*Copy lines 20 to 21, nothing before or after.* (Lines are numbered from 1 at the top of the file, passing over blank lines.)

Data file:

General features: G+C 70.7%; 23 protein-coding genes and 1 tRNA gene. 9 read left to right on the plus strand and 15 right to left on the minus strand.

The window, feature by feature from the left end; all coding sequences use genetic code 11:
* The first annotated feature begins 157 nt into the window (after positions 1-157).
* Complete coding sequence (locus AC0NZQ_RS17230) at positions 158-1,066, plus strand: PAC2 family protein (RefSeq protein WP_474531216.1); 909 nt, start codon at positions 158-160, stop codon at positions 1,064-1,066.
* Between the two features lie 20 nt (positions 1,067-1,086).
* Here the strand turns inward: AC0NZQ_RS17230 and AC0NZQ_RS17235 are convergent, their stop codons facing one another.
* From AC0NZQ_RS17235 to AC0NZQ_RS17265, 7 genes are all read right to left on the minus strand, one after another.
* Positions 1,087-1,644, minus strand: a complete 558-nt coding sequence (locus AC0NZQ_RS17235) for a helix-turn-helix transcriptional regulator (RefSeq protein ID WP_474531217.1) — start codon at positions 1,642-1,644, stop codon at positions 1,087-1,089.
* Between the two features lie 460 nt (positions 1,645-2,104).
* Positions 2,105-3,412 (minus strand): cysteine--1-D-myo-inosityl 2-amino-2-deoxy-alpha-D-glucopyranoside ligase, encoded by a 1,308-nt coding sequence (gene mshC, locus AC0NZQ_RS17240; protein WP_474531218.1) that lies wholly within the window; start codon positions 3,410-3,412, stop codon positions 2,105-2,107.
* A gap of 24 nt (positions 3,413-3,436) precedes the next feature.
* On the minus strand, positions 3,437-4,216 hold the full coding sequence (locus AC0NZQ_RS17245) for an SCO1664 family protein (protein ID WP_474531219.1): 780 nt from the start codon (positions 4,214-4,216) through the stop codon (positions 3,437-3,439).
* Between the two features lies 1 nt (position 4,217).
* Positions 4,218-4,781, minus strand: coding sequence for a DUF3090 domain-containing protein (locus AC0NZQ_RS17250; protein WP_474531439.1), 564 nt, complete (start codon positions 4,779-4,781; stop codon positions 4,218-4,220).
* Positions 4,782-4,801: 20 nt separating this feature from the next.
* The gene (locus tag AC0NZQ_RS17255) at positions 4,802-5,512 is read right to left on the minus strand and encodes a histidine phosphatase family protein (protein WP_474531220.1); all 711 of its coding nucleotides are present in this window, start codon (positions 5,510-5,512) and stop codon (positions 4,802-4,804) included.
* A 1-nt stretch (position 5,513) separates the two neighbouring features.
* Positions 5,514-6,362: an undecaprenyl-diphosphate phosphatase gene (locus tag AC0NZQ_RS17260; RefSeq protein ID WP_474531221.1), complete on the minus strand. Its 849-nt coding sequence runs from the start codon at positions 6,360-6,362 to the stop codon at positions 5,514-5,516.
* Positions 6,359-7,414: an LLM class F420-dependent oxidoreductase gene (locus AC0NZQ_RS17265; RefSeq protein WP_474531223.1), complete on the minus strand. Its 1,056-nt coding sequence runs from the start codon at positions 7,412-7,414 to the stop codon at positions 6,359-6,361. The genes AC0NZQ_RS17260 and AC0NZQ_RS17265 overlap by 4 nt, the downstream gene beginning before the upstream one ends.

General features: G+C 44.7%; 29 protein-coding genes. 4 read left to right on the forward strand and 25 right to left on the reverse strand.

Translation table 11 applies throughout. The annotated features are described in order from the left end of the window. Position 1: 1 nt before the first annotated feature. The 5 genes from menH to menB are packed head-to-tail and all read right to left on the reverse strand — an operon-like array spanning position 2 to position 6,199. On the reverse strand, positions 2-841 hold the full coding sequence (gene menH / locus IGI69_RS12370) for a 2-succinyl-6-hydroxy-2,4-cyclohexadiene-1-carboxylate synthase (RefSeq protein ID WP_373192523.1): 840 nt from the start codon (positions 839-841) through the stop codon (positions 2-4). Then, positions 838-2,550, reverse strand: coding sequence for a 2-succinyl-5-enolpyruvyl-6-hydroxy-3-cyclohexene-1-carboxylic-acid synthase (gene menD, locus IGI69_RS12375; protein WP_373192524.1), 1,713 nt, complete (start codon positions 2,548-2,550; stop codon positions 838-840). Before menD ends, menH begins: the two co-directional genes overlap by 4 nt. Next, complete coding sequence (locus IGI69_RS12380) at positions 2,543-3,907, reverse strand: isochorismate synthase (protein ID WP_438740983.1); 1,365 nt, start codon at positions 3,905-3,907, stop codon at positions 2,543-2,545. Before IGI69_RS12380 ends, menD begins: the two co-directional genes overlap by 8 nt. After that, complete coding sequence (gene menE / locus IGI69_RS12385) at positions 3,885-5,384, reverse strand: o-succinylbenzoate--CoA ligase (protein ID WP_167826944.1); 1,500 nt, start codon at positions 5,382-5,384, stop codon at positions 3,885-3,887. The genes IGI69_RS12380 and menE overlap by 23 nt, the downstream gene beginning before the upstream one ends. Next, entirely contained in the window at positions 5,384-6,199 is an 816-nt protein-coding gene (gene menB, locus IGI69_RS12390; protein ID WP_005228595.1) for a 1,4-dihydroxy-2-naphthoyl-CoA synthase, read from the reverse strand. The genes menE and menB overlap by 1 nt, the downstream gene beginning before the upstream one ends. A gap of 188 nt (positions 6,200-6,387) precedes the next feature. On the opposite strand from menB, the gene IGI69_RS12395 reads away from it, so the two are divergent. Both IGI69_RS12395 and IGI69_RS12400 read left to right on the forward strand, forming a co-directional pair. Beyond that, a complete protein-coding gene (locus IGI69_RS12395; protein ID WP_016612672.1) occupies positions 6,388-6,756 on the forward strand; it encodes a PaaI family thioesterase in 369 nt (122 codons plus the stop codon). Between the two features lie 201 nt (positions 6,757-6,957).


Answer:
General features: G+C 44.7%; 29 protein-coding genes. 4 read left to right on the forward strand and 25 right to left on the reverse strand.

Translation table 11 applies throughout. The annotated features are described in order from the left end of the window. Position 1: 1 nt before the first annotated feature. The 5 genes from menH to menB are packed head-to-tail and all read right to left on the reverse strand — an operon-like array spanning position 2 to position 6,199. On the reverse strand, positions 2-841 hold the full coding sequence (gene menH / locus IGI69_RS12370) for a 2-succinyl-6-hydroxy-2,4-cyclohexadiene-1-carboxylate synthase (RefSeq protein ID WP_373192523.1): 840 nt from the start codon (positions 839-841) through the stop codon (positions 2-4). Then, positions 838-2,550, reverse strand: coding sequence for a 2-succinyl-5-enolpyruvyl-6-hydroxy-3-cyclohexene-1-carboxylic-acid synthase (gene menD, locus IGI69_RS12375; protein WP_373192524.1), 1,713 nt, complete (start codon positions 2,548-2,550; stop codon positions 838-840). Before menD ends, menH begins: the two co-directional genes overlap by 4 nt. Next, complete coding sequence (locus IGI69_RS12380) at positions 2,543-3,907, reverse strand: isochorismate synthase (protein ID WP_438740983.1); 1,365 nt, start codon at positions 3,905-3,907, stop codon at positions 2,543-2,545. Before IGI69_RS12380 ends, menD begins: the two co-directional genes overlap by 8 nt. After that, complete coding sequence (gene menE / locus IGI69_RS12385) at positions 3,885-5,384, reverse strand: o-succinylbenzoate--CoA ligase (protein ID WP_167826944.1); 1,500 nt, start codon at positions 5,382-5,384, stop codon at positions 3,885-3,887. The genes IGI69_RS12380 and menE overlap by 23 nt, the downstream gene beginning before the upstream one ends. Next, entirely contained in the window at positions 5,384-6,199 is an 816-nt protein-coding gene (gene menB, locus IGI69_RS12390; protein ID WP_005228595.1) for a 1,4-dihydroxy-2-naphthoyl-CoA synthase, read from the reverse strand. The genes menE and menB overlap by 1 nt, the downstream gene beginning before the upstream one ends. A gap of 188 nt (positions 6,200-6,387) precedes the next feature. On the opposite strand from menB, the gene IGI69_RS12395 reads away from it, so the two are divergent. Both IGI69_RS12395 and IGI69_RS12400 read left to right on the forward strand, forming a co-directional pair. Beyond that, a complete protein-coding gene (locus IGI69_RS12395; protein ID WP_016612672.1) occupies positions 6,388-6,756 on the forward strand; it encodes a PaaI family thioesterase in 369 nt (122 codons plus the stop codon). Between the two features lie 201 nt (positions 6,757-6,957).